Ways to Protect the Oceans

Each year, millions of people eagerly prepare for their much-awaited vacations, seeking solace on the most beautiful shores scattered across the globe. These sandy hotspots offer the perfect escape for leisurely afternoons of sun-soaked relaxation and swimming in the oceans. Our beaches and oceans are undoubtedly, nature’s breathtaking marvels that should be cherished, but they are currently facing a distressing crisis of pollution. From harmful carbon emissions to unfathomable quantities of plastic and household pollutants, the perils faced by marine life are escalating. 

It is vital for everyone to realize that merely enjoying our oceans’ beauty is not sufficient and we must actively seek to maintain their cleanliness. That said, we have decided to list some of the ways you can contribute to the preservation of these aquatic habitats. 

Educate Yourself

To effectively clean up the waters, it is important to understand why and how they become polluted. The first step is to garner knowledge. You can do this easily by leveraging the internet,visiting coexistprojects.com, watching a documentary or even borrowing a book from the library. There are numerous ways to learn about the ocean even without leaving the comfort of your house. Start by finding out how plastic bottles end up in the ocean and how engine oil from your car can make its way into nearby water bodies through the sewer system. Dig further and you’ll be able to uncover even lesser-known forms of pollution like underwater noise pollution. 

Reduce Plastic Use

Minimizing plastic usage is beneficial for numerous reasons, but when it comes to preserving the oceans, it’s even more crucial. Let’s take a minute to understand the gravity of the situation: An estimated 8 million tons of plastic make their way into the oceans each year, wreaking havoc on water quality and aquatic life all over the world. To add some perspective, in the Los Angeles area alone, about 10 tons of plastic fragments get into the Pacific Ocean on a daily basis. 

Among the most wasteful items are single-use plastics, but they are the easiest to do away with. Rather than purchasing bulk quantities of single-use plastic water bottles, opt for reusable bottles that can be refilled repeatedly. Also, there is a growing movement among certain restaurants, cities, and even countries that are getting rid of plastic bags, straws, utensils, and other items that can be replaced with more sustainable alternatives. So, do not hesitate to make these changes in your household as well. 

Hold Companies Accountable

Reducing the use of plastic is not solely the responsibility of individual consumers, but extends to businesses of all sizes. So, do not be afraid to take the initiative to identify companies that prioritize sustainable packaging and minimize plastic usage, as well as those that do not. If you notice excessive waste from your local café or take-out spot, don’t hesitate to speak up. You can also play your part by informing them you do not need paper napkins or plastic utensils if you intend to eat at the office or at home.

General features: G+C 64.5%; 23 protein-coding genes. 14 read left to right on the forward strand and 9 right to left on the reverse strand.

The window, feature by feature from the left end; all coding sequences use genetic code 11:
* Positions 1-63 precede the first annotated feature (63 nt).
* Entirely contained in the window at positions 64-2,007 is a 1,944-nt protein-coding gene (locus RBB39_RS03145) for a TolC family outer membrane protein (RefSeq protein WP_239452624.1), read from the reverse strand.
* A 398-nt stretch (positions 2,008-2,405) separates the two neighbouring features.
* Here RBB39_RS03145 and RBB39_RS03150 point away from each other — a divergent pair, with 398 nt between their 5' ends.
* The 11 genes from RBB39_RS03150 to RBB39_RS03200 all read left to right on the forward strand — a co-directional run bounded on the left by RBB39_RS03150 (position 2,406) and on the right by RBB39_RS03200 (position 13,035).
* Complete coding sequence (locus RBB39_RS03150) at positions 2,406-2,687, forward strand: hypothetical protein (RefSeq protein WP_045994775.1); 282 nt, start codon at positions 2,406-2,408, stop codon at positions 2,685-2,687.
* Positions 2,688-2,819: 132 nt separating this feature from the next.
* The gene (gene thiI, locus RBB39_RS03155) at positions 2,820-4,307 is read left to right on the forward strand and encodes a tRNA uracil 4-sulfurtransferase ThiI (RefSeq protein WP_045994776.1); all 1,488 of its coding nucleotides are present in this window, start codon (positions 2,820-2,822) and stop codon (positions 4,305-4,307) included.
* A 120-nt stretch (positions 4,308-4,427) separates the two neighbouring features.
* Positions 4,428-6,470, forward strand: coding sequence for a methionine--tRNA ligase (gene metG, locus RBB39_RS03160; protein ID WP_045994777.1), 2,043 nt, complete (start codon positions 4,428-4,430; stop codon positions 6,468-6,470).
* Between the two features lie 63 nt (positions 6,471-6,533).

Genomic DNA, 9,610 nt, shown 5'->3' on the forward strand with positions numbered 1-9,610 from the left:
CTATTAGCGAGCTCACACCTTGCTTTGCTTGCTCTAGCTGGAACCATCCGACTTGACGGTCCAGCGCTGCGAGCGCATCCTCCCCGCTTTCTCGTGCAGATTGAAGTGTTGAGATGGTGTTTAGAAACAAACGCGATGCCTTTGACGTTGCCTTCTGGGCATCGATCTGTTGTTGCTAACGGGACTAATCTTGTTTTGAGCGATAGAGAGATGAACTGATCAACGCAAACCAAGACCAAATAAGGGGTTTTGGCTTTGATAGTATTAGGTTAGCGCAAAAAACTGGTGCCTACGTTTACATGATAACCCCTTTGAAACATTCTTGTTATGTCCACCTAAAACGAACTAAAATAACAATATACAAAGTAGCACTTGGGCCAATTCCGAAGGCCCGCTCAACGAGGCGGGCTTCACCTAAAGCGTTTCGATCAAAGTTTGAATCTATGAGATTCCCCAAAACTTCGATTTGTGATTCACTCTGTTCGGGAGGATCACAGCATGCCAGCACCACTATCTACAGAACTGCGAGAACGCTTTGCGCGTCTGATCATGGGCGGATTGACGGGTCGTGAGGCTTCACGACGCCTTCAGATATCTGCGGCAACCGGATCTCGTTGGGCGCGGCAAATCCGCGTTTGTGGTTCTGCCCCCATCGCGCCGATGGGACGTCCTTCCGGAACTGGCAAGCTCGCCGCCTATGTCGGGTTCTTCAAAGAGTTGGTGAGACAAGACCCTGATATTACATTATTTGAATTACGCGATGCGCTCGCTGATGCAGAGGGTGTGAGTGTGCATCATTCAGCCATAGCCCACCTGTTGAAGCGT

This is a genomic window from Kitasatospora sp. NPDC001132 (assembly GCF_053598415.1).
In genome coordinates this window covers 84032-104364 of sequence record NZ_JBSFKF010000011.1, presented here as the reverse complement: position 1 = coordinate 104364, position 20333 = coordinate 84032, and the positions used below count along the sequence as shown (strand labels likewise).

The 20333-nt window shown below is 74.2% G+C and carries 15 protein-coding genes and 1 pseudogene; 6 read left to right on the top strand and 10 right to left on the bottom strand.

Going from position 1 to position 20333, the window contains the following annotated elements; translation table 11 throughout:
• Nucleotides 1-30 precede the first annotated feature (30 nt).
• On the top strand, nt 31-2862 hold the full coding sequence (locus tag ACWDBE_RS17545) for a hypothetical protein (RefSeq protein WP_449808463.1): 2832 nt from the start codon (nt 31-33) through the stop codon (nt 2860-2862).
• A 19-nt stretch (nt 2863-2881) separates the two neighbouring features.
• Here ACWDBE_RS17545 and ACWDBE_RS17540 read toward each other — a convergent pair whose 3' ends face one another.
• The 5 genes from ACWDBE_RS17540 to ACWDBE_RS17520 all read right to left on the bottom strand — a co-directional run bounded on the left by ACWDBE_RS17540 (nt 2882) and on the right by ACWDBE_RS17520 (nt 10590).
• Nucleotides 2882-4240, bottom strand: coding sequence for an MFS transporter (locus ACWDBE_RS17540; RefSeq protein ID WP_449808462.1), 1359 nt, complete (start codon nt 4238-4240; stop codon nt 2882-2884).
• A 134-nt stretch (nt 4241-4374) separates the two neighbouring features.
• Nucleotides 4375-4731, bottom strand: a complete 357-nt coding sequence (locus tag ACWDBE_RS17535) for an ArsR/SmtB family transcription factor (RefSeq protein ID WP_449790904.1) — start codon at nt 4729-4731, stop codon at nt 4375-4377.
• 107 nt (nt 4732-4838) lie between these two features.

If the problem is with a larger chain, send them an email or a message on social media informing them of the issue. Take this chance to delve further. While harmful microbeads may be banned in the U.S. for their detrimental effects on the oceans, it’s worth looking into their status in other countries. Also, determine whether the products you use are truly free from these microbeads. While you may be conscientious about practicing clean ocean habits, some companies may not. 

Be Mindful of the Chemicals You Use on Your Lawn or Garden

Fertilizers, pesticides, and weed killers are commonly utilized in gardens and lawns worldwide, but their impact on water bodies can be highly detrimental. Weed killers and pesticides contain hazardous chemicals, and while they may benefit your plants and garden, these substances ultimately make their way into the water systems and if you live in close proximity to an ocean, you can bet they will end up there in no time. 

Fertilizers also have a noteworthy impact on the ecosystem. When the excess nutrients are carried by wind and water to various water bodies like streams, rivers, lakes, and oceans, they can trigger an unnatural proliferation of algae. This accelerated algae growth not only releases toxins that can harm marine life but also deplete oxygen levels in certain water areas, creating ‘’dead zones’’. Astonishingly, there are about 500 dead zones globally, covering an area of approximately 245,000 square kilometers (equivalent to the size of the UK). Fortunately, there are ways to nurture your garden while still safeguarding the environment. 

Understand the Harm Individual Litter Brings

It should be common sense to clean up after yourself whenever you visit the beach,  but a quick glance at the sand will tell you not everyone does. You will likely come across stray bottles, napkins, bags, and cans scattered along the shoreline. What many people fail to realize is that even a single piece of litter can cause significant issues. Wind can carry these items, leading to entanglement around birds’ necks’ and other animals, and ultimately, carried out to the sea by the tides. 

So, hold everyone in your group accountable for their own mess and if you come across litter that’s not yours, pick it up and dispose of it properly. Remember that soda can or plastic bag possess an immediate threat to marine life, so picking them up is a step toward protecting our oceans.

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